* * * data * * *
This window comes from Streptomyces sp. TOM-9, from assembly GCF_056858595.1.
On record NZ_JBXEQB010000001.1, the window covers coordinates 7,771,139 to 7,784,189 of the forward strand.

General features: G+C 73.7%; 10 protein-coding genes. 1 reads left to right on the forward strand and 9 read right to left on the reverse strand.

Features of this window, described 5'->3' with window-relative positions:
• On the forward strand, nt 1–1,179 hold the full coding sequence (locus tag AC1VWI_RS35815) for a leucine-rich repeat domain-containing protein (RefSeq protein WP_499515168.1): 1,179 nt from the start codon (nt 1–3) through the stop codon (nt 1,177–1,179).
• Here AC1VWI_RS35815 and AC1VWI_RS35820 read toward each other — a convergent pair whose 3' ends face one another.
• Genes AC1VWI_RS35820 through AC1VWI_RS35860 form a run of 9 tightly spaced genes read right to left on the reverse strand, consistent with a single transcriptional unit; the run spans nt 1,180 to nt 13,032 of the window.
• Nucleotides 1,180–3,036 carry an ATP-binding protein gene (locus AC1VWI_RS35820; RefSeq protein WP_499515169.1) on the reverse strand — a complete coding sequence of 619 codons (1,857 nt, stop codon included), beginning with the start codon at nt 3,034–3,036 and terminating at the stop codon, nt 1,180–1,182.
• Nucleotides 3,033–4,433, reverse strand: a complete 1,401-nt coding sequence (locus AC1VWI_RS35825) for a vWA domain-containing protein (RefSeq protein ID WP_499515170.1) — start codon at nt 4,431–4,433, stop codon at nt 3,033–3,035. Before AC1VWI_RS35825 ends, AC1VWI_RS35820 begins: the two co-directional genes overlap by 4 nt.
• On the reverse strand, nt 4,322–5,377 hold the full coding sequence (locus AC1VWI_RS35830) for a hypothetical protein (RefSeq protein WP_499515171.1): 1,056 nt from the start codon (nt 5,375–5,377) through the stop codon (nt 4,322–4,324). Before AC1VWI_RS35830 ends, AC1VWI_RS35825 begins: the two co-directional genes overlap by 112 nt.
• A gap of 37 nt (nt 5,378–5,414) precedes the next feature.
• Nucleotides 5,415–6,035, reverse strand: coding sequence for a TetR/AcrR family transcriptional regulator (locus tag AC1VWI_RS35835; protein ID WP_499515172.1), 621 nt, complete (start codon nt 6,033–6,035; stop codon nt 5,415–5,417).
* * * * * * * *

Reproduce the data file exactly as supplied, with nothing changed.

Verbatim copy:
This window comes from Streptomyces sp. TOM-9, from assembly GCF_056858595.1.
On record NZ_JBXEQB010000001.1, the window covers coordinates 7,771,139 to 7,784,189 of the forward strand.

General features: G+C 73.7%; 10 protein-coding genes. 1 reads left to right on the forward strand and 9 read right to left on the reverse strand.

Features of this window, described 5'->3' with window-relative positions:
• On the forward strand, nt 1–1,179 hold the full coding sequence (locus tag AC1VWI_RS35815) for a leucine-rich repeat domain-containing protein (RefSeq protein WP_499515168.1): 1,179 nt from the start codon (nt 1–3) through the stop codon (nt 1,177–1,179).
• Here AC1VWI_RS35815 and AC1VWI_RS35820 read toward each other — a convergent pair whose 3' ends face one another.
• Genes AC1VWI_RS35820 through AC1VWI_RS35860 form a run of 9 tightly spaced genes read right to left on the reverse strand, consistent with a single transcriptional unit; the run spans nt 1,180 to nt 13,032 of the window.
• Nucleotides 1,180–3,036 carry an ATP-binding protein gene (locus AC1VWI_RS35820; RefSeq protein WP_499515169.1) on the reverse strand — a complete coding sequence of 619 codons (1,857 nt, stop codon included), beginning with the start codon at nt 3,034–3,036 and terminating at the stop codon, nt 1,180–1,182.
• Nucleotides 3,033–4,433, reverse strand: a complete 1,401-nt coding sequence (locus AC1VWI_RS35825) for a vWA domain-containing protein (RefSeq protein ID WP_499515170.1) — start codon at nt 4,431–4,433, stop codon at nt 3,033–3,035. Before AC1VWI_RS35825 ends, AC1VWI_RS35820 begins: the two co-directional genes overlap by 4 nt.
• On the reverse strand, nt 4,322–5,377 hold the full coding sequence (locus AC1VWI_RS35830) for a hypothetical protein (RefSeq protein WP_499515171.1): 1,056 nt from the start codon (nt 5,375–5,377) through the stop codon (nt 4,322–4,324). Before AC1VWI_RS35830 ends, AC1VWI_RS35825 begins: the two co-directional genes overlap by 112 nt.
• A gap of 37 nt (nt 5,378–5,414) precedes the next feature.
• Nucleotides 5,415–6,035, reverse strand: coding sequence for a TetR/AcrR family transcriptional regulator (locus tag AC1VWI_RS35835; protein ID WP_499515172.1), 621 nt, complete (start codon nt 6,033–6,035; stop codon nt 5,415–5,417).